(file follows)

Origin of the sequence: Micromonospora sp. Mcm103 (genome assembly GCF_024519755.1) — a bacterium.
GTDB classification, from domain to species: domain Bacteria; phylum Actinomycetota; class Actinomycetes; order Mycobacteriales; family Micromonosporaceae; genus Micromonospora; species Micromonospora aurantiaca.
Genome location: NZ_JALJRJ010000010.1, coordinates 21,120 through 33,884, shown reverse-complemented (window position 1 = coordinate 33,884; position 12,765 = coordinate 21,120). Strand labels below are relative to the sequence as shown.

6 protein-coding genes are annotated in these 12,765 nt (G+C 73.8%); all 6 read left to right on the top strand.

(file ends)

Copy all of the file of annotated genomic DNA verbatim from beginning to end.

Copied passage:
Origin of the sequence: Micromonospora sp. Mcm103 (genome assembly GCF_024519755.1) — a bacterium.
GTDB classification, from domain to species: domain Bacteria; phylum Actinomycetota; class Actinomycetes; order Mycobacteriales; family Micromonosporaceae; genus Micromonospora; species Micromonospora aurantiaca.
Genome location: NZ_JALJRJ010000010.1, coordinates 21,120 through 33,884, shown reverse-complemented (window position 1 = coordinate 33,884; position 12,765 = coordinate 21,120). Strand labels below are relative to the sequence as shown.

6 protein-coding genes are annotated in these 12,765 nt (G+C 73.8%); all 6 read left to right on the top strand.